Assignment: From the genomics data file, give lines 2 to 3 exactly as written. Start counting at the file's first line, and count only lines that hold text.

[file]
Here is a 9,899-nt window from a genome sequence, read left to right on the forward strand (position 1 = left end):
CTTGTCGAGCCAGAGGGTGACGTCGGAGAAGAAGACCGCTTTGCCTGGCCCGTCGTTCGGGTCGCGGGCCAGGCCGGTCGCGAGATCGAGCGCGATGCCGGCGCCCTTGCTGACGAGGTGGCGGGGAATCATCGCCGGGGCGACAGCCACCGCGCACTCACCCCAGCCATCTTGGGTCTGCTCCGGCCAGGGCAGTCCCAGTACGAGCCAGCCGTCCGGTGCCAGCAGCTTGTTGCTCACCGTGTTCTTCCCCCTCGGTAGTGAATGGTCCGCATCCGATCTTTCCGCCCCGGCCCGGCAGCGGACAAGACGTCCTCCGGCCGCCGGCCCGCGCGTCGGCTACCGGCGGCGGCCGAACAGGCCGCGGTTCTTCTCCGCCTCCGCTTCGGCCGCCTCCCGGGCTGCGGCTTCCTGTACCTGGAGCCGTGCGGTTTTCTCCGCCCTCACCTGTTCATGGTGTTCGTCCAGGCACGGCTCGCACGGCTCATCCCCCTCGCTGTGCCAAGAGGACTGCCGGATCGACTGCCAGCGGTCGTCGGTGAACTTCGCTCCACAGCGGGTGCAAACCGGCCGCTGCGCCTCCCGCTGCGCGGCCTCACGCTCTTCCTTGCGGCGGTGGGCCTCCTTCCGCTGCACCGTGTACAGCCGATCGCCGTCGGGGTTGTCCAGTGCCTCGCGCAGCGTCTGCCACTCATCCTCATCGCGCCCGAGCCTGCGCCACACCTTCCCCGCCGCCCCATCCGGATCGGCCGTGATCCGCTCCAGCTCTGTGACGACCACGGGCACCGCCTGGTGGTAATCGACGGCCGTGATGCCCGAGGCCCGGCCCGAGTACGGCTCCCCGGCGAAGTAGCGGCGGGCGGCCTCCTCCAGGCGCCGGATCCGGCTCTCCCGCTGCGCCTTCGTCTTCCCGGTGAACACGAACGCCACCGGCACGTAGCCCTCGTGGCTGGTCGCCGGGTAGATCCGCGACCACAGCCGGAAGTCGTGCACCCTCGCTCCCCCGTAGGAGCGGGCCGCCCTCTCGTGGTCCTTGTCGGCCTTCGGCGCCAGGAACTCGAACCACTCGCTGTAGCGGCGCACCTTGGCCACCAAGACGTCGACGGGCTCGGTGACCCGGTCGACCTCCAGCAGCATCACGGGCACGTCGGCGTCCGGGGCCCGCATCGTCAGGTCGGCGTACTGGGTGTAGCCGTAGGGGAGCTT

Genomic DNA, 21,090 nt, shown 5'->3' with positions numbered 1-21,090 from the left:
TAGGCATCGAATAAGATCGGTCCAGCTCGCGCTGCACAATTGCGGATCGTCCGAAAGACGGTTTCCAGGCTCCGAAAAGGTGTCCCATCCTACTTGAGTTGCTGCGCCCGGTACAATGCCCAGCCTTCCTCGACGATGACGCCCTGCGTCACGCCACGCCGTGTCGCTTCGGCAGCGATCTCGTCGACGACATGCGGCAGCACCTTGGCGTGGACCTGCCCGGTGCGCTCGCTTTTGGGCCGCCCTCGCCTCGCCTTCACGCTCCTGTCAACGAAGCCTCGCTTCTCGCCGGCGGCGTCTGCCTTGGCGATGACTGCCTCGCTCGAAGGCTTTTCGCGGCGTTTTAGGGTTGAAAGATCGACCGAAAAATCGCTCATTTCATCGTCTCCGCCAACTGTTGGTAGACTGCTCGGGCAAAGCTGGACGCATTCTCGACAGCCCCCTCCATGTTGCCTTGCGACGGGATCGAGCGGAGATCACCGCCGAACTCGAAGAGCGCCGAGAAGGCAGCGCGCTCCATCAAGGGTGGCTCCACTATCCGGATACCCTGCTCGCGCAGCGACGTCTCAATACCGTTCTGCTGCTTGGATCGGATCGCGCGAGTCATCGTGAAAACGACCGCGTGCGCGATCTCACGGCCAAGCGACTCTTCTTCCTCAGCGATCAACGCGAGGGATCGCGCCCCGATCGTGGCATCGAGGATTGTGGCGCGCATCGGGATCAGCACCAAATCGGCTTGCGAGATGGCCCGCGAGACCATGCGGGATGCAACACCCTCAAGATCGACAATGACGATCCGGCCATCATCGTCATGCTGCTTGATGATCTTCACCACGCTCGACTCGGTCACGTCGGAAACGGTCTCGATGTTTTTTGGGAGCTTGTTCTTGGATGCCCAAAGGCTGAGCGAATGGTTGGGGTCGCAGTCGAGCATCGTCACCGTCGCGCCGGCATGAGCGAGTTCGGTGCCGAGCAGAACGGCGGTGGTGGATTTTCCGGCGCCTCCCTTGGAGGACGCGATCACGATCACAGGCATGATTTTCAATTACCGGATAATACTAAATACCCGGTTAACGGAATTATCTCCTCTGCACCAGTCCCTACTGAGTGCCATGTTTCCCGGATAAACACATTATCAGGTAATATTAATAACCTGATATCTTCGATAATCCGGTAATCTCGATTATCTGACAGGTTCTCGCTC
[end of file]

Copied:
CTTGTCGAGCCAGAGGGTGACGTCGGAGAAGAAGACCGCTTTGCCTGGCCCGTCGTTCGGGTCGCGGGCCAGGCCGGTCGCGAGATCGAGCGCGATGCCGGCGCCCTTGCTGACGAGGTGGCGGGGAATCATCGCCGGGGCGACAGCCACCGCGCACTCACCCCAGCCATCTTGGGTCTGCTCCGGCCAGGGCAGTCCCAGTACGAGCCAGCCGTCCGGTGCCAGCAGCTTGTTGCTCACCGTGTTCTTCCCCCTCGGTAGTGAATGGTCCGCATCCGATCTTTCCGCCCCGGCCCGGCAGCGGACAAGACGTCCTCCGGCCGCCGGCCCGCGCGTCGGCTACCGGCGGCGGCCGAACAGGCCGCGGTTCTTCTCCGCCTCCGCTTCGGCCGCCTCCCGGGCTGCGGCTTCCTGTACCTGGAGCCGTGCGGTTTTCTCCGCCCTCACCTGTTCATGGTGTTCGTCCAGGCACGGCTCGCACGGCTCATCCCCCTCGCTGTGCCAAGAGGACTGCCGGATCGACTGCCAGCGGTCGTCGGTGAACTTCGCTCCACAGCGGGTGCAAACCGGCCGCTGCGCCTCCCGCTGCGCGGCCTCACGCTCTTCCTTGCGGCGGTGGGCCTCCTTCCGCTGCACCGTGTACAGCCGATCGCCGTCGGGGTTGTCCAGTGCCTCGCGCAGCGTCTGCCACTCATCCTCATCGCGCCCGAGCCTGCGCCACACCTTCCCCGCCGCCCCATCCGGATCGGCCGTGATCCGCTCCAGCTCTGTGACGACCACGGGCACCGCCTGGTGGTAATCGACGGCCGTGATGCCCGAGGCCCGGCCCGAGTACGGCTCCCCGGCGAAGTAGCGGCGGGCGGCCTCCTCCAGGCGCCGGATCCGGCTCTCCCGCTGCGCCTTCGTCTTCCCGGTGAACACGAACGCCACCGGCACGTAGCCCTCGTGGCTGGTCGCCGGGTAGATCCGCGACCACAGCCGGAAGTCGTGCACCCTCGCTCCCCCGTAGGAGCGGGCCGCCCTCTCGTGGTCCTTGTCGGCCTTCGGCGCCAGGAACTCGAACCACTCGCTGTAGCGGCGCACCTTGGCCACCAAGACGTCGACGGGCTCGGTGACCCGGTCGACCTCCAGCAGCATCACGGGCACGTCGGCGTCCGGGGCCCGCATCGTCAGGTCGGCGTACTGGGTGTAGCCGTAGGGGAGCTT

Genomic DNA, 21,090 nt, shown 5'->3' with positions numbered 1-21,090 from the left: